Sunday 28 April 2024

Another day at the seaside - Bexhill and the Brickmaker's Alehouse

Last Friday I made my second visit to the coast this month, to the appropriately named Bexhill-on-Sea. I’d spent a considerable amount of time the previous evening, mulling over where to go on my Pub Friday day out. The intention was to visit a pub on CAMRA’s National Historic Pub Inventory and working on the basis of easily reached by public transport and having an historic or characterful interior worth seeing, I’d drawn up a short list of eight pubs, in destinations as diverse as Dulwich, Beckenham Junction, Chelsfield, Crawley and Bexhill-on-Sea.

I opted for the latter seaside town, with the initial aim of visiting an NI listed pub on the edge of Bexhill, called the New Inn. Whilst sorting out how to get to the pub, from Bexhill station, thoughts of another pub in the town came flooding into my head. The place I was thinking of was the Brickmaker’s Alehouse, a converted former shop and showroom for a local brick manufacturer. In November 2019, the Brickmaker’s opened its doors as Bexhill's first micro-pub, offering no fewer than five cask ales and four ciders. The drinks are served direct from casks kept in a chilled cabinet adjacent to the bar, with canned beers and ciders, also available.

Now comes the interesting part, as the Brickmaker’s is owned and run by run by two local CAMRA members, one of whom happens to be a former chairman of the local West Kent branch. This was back in the late 1980’s and, as in many areas of life, events happen, people move on and go their separate ways. In the case of both Robin and myself it was each starting a family, but there were also changes of job, house and all the other things that happen to people over the course of a lifetime.

Fast forward to the end of the last decade, when I discovered that Robin was planning to open a micro-pub in Bexhill, where he was now living. Several local member had visited the Brickmaker’s Alehouse and returned with glowing reports, but it wasn’t until late last year that I bumped into Robin again, when he turned up at the Nelson Arms, in Tonbridge, for the Kent CAMA Pub of the Year presentation. The topic of his pub came up in the conversation, and he seemed surprised, and possibly a little shocked that I hadn’t visited the Brickmaker’s, so that flash of inspiration I had the other evening, was quite appropriate.

Before writing about my visit, I ought to mention a family connection to Bexhill as, until relatively recently, Mrs PBT’s sister lived in the town, She and her late husband Brian had a large bungalow, on the edge of Bexhill that they had lovingly restored and enlarged over the years, but sadly, Eileen’s sister Lynne’s husband, passed away in March 2020, right at the beginning of the pandemic. A year or so after, Lynne moved to Uckfield to live with her youngest daughter, in an annexe attached to the side of her property.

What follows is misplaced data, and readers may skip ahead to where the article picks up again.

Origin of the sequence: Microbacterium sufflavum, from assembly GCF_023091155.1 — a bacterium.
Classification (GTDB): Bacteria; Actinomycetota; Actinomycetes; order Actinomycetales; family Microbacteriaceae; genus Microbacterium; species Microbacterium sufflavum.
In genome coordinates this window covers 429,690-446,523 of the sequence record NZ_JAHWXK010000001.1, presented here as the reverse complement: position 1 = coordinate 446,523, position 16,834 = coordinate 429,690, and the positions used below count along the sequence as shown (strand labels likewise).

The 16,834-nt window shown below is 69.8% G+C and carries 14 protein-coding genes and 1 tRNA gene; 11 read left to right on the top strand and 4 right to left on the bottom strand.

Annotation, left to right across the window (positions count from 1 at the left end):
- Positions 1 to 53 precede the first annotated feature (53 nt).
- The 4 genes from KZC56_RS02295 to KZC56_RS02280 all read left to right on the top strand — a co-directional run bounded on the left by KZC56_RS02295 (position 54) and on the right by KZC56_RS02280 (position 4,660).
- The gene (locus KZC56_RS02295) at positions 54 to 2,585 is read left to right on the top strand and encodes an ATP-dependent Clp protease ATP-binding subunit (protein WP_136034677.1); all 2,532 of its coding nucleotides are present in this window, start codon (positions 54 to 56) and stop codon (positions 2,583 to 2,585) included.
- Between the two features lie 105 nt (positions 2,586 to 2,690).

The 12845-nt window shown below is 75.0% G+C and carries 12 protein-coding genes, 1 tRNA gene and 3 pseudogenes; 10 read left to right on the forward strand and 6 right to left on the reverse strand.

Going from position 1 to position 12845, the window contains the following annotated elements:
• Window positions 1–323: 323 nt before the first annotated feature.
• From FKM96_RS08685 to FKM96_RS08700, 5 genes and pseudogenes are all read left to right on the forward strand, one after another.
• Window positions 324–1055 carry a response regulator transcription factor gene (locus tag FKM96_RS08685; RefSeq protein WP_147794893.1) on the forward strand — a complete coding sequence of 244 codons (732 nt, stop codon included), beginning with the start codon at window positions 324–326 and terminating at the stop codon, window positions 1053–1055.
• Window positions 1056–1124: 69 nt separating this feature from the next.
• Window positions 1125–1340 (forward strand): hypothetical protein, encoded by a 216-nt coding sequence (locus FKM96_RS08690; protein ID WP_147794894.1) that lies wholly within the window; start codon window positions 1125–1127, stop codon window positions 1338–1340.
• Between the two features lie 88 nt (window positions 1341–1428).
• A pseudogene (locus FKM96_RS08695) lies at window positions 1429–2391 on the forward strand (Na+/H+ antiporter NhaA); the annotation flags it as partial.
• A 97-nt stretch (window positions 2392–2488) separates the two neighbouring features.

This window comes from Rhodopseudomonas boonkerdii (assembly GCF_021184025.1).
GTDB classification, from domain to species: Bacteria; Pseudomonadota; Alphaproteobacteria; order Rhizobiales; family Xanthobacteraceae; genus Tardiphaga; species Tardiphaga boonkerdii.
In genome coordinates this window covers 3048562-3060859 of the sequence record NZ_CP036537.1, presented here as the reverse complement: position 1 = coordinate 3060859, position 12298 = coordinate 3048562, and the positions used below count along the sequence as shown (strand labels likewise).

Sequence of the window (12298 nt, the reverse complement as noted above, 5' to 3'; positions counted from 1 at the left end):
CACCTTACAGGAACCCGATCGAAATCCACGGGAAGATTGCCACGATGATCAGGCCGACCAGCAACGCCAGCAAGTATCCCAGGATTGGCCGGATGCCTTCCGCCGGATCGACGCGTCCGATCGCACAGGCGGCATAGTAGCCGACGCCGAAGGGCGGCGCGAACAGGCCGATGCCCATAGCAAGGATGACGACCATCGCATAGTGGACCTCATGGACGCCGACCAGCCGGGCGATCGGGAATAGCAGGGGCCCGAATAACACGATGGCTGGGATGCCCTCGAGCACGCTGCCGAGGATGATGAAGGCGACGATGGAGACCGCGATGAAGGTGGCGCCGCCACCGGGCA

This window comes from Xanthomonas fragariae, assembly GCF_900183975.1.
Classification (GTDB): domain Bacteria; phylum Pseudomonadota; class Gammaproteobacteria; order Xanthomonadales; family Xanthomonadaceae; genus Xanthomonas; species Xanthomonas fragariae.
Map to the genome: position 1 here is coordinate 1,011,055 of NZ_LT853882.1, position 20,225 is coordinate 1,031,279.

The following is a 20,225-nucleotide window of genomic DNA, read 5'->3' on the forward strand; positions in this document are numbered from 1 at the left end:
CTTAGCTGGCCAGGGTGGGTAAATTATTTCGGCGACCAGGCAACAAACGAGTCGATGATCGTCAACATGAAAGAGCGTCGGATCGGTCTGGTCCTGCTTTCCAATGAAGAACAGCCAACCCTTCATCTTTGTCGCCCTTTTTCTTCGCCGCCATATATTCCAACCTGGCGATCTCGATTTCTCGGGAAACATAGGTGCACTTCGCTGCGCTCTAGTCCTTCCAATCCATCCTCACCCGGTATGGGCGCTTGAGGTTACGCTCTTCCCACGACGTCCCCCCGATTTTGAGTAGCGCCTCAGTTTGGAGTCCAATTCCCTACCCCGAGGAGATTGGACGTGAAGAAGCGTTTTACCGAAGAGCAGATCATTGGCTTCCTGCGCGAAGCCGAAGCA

As a family, we would normally drive down to Bexhill, for catch-up visits, so it made a refreshing change letting the train do the driving instead. The journey of just under an hour from Tonbridge, involves taking the Hasting’s service, before changing trains at St Leonard's Warrior Square, just one stop before the seaside town. I knew that the Brickmaker’s was close to the town centre, the seafront, and also Bexhill station, but with an hour or so to kill, before the pub’s scheduled 2pm opening, the question arose as what to do in the meantime?

A short stroll down to the seafront provided the answer, in the form of the De La Warr Pavilion, a grade 1 listed building, overlooking the sea. This striking, futuristic-looking building was the result of an architectural competition initiated by Herbrand Sackville, 9th Earl De La Warr, after whom the building was named. The Earl was a committed socialist and also Mayor of Bexhill, when he persuaded Bexhill council to develop the site as a public building The specification for the new building included the requirement an entertainment hall to seat at least 1,500 people; a 200-seat restaurant; a reading room; and a lounge. The competition was won by architects, Erich Mendelsohn, and Serge Chermayeff, with their striking  international design, which is one of the first major Modernist public buildings in Britain.

Construction of the De La Warr Pavilion began in January 1935, and the building was opened in December of the same year by the Duke & Duchess of York, who later became King George VI & Queen Elizabeth. Decades later, and with the privations of World War II in between, the building was starting to show serious signs of neglect. Various suggestions and campaigns for its future followed but following a £6 million grant from the Heritage Lottery Fund and the Arts Council of England, work began to restore the building and turn it into a contemporary arts centre. In October 2005, after an 18-month long extensive programme of restoration, the De La Warr Pavilion officially reopened as a contemporary arts centre, encompassing one of the largest galleries on the south coast of England.

Well worth a look around then, and with some attractive paintings of local fishermen, nice views along the coast towards Eastbourne and Beachy Head, plus that much needed comfort stop, after the train coffee had worked its way through my system, what was not to like. The De La Warr also provided welcome shelter from the cold north-easterly wind that was blowing along the coast. Somewhere amongst several boxes of old photographs, are several of me as toddler, looking out to sea, taken from inside the pavilion, and date from a visit to the south coast, with my parents. I shall dig them out, when I’ve got a spare moment, as they must be about 65 years old.